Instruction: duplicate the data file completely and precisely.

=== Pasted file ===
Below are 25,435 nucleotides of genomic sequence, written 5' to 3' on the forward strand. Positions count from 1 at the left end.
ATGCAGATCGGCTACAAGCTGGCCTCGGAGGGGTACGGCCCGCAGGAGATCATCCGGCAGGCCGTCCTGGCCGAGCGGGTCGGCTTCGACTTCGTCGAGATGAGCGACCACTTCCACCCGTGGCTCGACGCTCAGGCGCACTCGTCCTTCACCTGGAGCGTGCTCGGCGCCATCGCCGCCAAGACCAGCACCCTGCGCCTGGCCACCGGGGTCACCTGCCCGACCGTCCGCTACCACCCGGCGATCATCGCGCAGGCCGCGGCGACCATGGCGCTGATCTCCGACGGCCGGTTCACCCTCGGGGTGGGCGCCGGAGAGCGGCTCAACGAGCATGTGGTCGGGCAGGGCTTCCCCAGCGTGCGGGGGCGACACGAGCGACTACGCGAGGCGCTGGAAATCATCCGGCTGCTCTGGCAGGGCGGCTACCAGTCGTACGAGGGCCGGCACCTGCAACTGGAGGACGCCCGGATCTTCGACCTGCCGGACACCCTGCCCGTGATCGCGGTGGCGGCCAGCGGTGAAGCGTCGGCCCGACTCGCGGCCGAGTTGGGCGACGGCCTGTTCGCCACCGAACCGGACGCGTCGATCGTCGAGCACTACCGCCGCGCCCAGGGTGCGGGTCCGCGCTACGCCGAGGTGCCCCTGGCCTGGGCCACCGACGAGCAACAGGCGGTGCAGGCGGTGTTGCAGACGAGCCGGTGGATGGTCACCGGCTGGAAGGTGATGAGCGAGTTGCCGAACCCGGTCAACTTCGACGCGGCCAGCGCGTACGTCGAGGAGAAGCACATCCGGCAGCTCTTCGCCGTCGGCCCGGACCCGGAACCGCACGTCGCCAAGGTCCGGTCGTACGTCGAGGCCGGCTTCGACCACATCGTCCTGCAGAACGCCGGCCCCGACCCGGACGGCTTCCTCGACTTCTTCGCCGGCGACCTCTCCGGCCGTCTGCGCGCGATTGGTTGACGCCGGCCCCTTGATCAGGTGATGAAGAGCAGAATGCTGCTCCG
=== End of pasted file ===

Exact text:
Below are 25,435 nucleotides of genomic sequence, written 5' to 3' on the forward strand. Positions count from 1 at the left end.
ATGCAGATCGGCTACAAGCTGGCCTCGGAGGGGTACGGCCCGCAGGAGATCATCCGGCAGGCCGTCCTGGCCGAGCGGGTCGGCTTCGACTTCGTCGAGATGAGCGACCACTTCCACCCGTGGCTCGACGCTCAGGCGCACTCGTCCTTCACCTGGAGCGTGCTCGGCGCCATCGCCGCCAAGACCAGCACCCTGCGCCTGGCCACCGGGGTCACCTGCCCGACCGTCCGCTACCACCCGGCGATCATCGCGCAGGCCGCGGCGACCATGGCGCTGATCTCCGACGGCCGGTTCACCCTCGGGGTGGGCGCCGGAGAGCGGCTCAACGAGCATGTGGTCGGGCAGGGCTTCCCCAGCGTGCGGGGGCGACACGAGCGACTACGCGAGGCGCTGGAAATCATCCGGCTGCTCTGGCAGGGCGGCTACCAGTCGTACGAGGGCCGGCACCTGCAACTGGAGGACGCCCGGATCTTCGACCTGCCGGACACCCTGCCCGTGATCGCGGTGGCGGCCAGCGGTGAAGCGTCGGCCCGACTCGCGGCCGAGTTGGGCGACGGCCTGTTCGCCACCGAACCGGACGCGTCGATCGTCGAGCACTACCGCCGCGCCCAGGGTGCGGGTCCGCGCTACGCCGAGGTGCCCCTGGCCTGGGCCACCGACGAGCAACAGGCGGTGCAGGCGGTGTTGCAGACGAGCCGGTGGATGGTCACCGGCTGGAAGGTGATGAGCGAGTTGCCGAACCCGGTCAACTTCGACGCGGCCAGCGCGTACGTCGAGGAGAAGCACATCCGGCAGCTCTTCGCCGTCGGCCCGGACCCGGAACCGCACGTCGCCAAGGTCCGGTCGTACGTCGAGGCCGGCTTCGACCACATCGTCCTGCAGAACGCCGGCCCCGACCCGGACGGCTTCCTCGACTTCTTCGCCGGCGACCTCTCCGGCCGTCTGCGCGCGATTGGTTGACGCCGGCCCCTTGATCAGGTGATGAAGAGCAGAATGCTGCTCCG